Next, it’s time to get trimming! Using your clippers once again, trim the poinsettias off the plant one at a time. To make sure you have a good assortment to work with, i recommend cutting these to varying heights. Once cut, touch the stem to the towel or paper towel you’ve reserved to absorb any sap and then place the stem in the hole in the water tube. Push down gently to ensure the stem is submerged in water.

Get arranging. Normally making a garland can take hours of work, twine and a lot of elbow grease. This hack takes only minutes is the perfect way to get the same look with less effort!

First, make bundles of the greens. You’ll want one or two stems of each type. Next, begin laying the greens on the table. If you have a rectangular table, aim to create two rows of greens down the center of the table with the stems pointing in, towards each other (you’ll cover these with flowers and more greens next!). If you have a circular table, you can create a circle of the greens with, again, the stems pointing in. You’ll want to keep the greens fairly close together, criss crossing some of the stems over one another on the opposite side. This will create the “bed” you’ll lay your flowers on.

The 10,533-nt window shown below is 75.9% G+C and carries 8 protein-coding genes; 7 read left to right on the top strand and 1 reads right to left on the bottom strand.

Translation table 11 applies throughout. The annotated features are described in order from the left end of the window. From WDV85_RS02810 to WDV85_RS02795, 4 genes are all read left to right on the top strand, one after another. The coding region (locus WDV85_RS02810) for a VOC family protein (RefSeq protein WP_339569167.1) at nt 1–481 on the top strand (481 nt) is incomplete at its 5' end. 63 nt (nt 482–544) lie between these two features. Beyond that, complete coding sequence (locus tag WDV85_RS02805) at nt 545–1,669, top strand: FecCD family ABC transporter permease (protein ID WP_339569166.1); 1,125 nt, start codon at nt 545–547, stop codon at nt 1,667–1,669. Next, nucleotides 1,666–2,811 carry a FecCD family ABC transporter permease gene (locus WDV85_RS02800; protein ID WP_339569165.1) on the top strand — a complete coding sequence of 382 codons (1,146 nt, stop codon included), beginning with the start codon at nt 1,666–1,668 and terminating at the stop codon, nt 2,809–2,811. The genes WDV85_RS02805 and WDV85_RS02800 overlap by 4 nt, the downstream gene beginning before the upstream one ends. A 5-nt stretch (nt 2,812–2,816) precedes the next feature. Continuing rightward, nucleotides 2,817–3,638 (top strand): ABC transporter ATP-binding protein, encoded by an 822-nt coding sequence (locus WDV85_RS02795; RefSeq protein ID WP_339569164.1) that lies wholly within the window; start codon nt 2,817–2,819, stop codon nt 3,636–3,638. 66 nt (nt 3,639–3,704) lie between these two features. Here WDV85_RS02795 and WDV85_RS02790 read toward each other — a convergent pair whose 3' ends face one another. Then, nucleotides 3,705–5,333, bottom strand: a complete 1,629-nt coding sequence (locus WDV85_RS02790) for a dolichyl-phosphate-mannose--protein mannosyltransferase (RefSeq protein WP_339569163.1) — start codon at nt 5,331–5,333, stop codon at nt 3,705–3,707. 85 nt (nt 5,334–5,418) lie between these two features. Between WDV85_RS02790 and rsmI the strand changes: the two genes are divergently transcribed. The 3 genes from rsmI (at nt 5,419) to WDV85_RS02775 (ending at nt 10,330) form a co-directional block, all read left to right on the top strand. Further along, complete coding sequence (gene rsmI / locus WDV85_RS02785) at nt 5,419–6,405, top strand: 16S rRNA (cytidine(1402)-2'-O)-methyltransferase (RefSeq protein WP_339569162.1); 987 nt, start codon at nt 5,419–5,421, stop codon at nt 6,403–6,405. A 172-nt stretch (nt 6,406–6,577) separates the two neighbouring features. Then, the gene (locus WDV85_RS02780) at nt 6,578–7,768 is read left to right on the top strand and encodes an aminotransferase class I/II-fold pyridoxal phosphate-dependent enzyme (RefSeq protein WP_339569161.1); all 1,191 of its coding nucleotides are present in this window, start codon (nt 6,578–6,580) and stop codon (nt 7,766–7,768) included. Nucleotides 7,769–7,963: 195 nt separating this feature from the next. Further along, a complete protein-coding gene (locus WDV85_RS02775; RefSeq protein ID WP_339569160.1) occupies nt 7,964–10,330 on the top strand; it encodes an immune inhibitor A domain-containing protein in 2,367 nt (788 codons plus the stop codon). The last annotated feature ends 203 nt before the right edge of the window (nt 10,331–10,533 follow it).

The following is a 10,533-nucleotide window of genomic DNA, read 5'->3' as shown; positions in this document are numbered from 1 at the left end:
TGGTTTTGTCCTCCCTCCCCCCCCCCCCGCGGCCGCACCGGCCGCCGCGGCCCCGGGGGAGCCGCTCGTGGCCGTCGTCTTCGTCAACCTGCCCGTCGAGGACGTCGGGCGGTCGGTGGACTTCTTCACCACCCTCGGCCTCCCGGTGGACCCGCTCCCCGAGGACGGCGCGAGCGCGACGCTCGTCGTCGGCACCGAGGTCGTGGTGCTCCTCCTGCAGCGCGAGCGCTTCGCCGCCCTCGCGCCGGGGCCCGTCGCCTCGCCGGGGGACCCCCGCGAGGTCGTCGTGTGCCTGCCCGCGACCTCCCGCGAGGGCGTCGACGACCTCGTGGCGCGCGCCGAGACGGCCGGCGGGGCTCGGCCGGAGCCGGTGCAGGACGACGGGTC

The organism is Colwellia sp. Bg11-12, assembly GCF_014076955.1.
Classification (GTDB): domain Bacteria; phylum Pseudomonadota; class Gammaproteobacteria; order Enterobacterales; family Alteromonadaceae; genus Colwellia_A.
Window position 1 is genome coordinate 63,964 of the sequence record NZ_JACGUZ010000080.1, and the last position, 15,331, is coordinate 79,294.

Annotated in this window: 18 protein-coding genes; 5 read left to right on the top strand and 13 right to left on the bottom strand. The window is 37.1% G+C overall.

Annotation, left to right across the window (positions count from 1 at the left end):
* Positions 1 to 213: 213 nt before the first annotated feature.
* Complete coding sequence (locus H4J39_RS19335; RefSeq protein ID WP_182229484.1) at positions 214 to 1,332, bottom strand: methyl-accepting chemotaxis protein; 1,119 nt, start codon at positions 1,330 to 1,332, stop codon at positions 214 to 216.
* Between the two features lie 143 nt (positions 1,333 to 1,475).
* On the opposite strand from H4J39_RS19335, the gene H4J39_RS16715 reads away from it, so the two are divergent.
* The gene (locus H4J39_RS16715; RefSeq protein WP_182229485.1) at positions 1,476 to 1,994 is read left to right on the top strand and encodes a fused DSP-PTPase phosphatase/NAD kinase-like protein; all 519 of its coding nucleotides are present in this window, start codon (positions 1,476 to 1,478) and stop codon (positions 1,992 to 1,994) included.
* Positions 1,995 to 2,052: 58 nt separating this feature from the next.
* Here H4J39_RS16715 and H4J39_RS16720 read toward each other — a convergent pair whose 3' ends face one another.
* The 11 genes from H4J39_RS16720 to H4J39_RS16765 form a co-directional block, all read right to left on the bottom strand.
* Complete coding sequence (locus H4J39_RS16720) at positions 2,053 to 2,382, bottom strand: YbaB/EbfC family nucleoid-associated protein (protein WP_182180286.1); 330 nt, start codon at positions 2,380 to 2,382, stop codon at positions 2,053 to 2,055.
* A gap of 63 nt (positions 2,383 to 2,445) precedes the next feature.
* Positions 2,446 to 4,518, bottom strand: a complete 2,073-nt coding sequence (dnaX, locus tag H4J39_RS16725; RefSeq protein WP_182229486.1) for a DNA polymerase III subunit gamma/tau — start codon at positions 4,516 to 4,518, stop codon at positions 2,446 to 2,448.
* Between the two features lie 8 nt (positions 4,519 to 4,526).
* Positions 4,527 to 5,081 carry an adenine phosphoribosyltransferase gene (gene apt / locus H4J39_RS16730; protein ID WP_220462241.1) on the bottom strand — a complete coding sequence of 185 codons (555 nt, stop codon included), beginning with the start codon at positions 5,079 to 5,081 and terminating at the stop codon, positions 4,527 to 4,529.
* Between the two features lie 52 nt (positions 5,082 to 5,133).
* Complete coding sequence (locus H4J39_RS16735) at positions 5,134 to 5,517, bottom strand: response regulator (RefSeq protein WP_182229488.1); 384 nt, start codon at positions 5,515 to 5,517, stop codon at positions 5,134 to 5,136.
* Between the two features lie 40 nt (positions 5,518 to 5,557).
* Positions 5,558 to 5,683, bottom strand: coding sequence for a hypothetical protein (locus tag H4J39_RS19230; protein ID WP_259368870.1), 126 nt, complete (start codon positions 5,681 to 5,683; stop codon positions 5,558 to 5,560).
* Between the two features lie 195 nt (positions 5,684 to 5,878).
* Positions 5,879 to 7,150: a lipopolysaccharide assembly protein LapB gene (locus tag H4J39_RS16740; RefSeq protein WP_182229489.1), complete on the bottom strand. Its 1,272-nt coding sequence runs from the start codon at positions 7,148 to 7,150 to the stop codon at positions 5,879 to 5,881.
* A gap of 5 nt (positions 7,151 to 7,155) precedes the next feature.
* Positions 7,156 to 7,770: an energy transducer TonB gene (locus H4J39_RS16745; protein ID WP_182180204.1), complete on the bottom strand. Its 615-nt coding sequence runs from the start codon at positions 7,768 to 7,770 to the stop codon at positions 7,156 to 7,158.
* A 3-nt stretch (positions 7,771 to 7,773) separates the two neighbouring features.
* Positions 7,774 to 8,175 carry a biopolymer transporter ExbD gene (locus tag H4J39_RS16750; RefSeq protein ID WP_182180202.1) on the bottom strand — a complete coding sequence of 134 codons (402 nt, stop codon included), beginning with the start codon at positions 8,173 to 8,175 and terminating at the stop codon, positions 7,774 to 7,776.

Pro Tip: now is not the time to be perfect. Symmetry rarely occurs in nature so don’t feel too wedded to it when designing either. If some stems are a little longer than others or your line (or circle!) Isn’t perfect, don’t worry about it! It adds character and a little flair to the end design! Reserve about ⅓ of your greens for finishing touches as you lay flowers!